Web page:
Deliberating Juror's Emotions Rendered Her Grossly Disqualified, Court of Appeals Finds
On June 22, 2017, finding that the trial court wrongly refused defense counsel’s application to dismiss a deliberating juror as “grossly unqualified” under CPL 270.35(1), the Court of Appeals unanimously reversed the first-degree manslaughter conviction of CAL client D.S. On the fourth day of deliberations, the juror sought to speak to the trial court. In the ensuing colloquy, the juror consistently maintained that she was unable to obey her oath and “separate her emotions from her ability to deliberate.” She could not, she insisted, “reach a verdict based solely on the evidence presented at trial and the law.” For its part, the trial court insisted that the juror had to deliberate fairly, because her removal would force a mistrial.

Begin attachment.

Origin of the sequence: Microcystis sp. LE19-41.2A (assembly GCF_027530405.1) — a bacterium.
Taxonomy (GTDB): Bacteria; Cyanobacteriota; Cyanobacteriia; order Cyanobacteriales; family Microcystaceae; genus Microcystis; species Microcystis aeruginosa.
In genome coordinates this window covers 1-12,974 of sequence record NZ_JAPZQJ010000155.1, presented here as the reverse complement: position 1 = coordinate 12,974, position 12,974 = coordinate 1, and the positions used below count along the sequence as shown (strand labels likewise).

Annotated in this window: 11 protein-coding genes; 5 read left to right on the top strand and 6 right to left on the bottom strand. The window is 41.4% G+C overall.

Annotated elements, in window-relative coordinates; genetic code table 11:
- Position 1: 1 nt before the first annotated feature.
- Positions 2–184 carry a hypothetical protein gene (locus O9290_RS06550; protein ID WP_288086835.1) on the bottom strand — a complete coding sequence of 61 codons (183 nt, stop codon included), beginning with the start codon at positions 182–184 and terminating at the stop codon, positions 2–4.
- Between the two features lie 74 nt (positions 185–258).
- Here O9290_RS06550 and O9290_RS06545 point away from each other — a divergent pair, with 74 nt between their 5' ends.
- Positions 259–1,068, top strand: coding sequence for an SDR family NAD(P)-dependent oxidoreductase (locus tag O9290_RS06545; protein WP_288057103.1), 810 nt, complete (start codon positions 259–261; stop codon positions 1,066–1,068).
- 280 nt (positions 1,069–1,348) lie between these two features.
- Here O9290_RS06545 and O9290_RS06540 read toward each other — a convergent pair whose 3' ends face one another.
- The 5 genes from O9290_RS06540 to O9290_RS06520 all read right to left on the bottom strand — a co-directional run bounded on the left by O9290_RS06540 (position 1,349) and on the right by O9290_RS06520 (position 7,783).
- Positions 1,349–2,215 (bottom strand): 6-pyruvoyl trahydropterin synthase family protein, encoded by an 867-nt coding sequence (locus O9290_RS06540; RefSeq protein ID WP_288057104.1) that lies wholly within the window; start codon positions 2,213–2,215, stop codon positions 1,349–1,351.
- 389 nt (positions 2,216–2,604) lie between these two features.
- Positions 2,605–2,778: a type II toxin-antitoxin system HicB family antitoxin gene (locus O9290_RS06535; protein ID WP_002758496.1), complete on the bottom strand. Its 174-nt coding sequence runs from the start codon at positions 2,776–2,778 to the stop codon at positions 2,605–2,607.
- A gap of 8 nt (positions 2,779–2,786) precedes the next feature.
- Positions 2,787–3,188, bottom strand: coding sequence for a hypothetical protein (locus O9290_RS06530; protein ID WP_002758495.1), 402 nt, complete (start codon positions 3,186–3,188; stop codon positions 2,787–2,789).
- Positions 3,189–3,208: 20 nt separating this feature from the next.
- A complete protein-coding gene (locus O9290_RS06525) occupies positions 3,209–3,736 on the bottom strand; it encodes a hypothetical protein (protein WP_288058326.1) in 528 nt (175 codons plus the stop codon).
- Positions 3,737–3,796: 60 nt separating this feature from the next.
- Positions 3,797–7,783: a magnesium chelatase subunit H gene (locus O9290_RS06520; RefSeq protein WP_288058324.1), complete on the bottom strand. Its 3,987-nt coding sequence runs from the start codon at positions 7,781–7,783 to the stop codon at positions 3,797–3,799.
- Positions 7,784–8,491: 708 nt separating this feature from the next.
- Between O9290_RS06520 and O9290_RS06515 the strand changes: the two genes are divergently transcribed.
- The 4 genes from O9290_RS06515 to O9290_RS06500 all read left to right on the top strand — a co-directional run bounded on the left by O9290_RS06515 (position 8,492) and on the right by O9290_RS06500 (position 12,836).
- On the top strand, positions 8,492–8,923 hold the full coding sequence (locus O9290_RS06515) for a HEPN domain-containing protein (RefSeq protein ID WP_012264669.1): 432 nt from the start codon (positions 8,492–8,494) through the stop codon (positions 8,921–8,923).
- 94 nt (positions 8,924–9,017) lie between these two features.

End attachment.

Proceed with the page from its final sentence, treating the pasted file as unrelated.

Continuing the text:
Stressing that whether a seated juror was grossly unqualified constituted “a legal determination,” the Court of Appeals observed that the juror had not declared an actual bias. The Court’s case law, however, did not require actual bias for a “grossly unqualified” determination. The Court also stated that, while “a declaration regarding emotions alone does not render a juror grossly unqualified,” this juror had declared that her emotions had disabled her from deliberating fairly and impartially. D.S. was represented by CAL attorney Susan Salomon.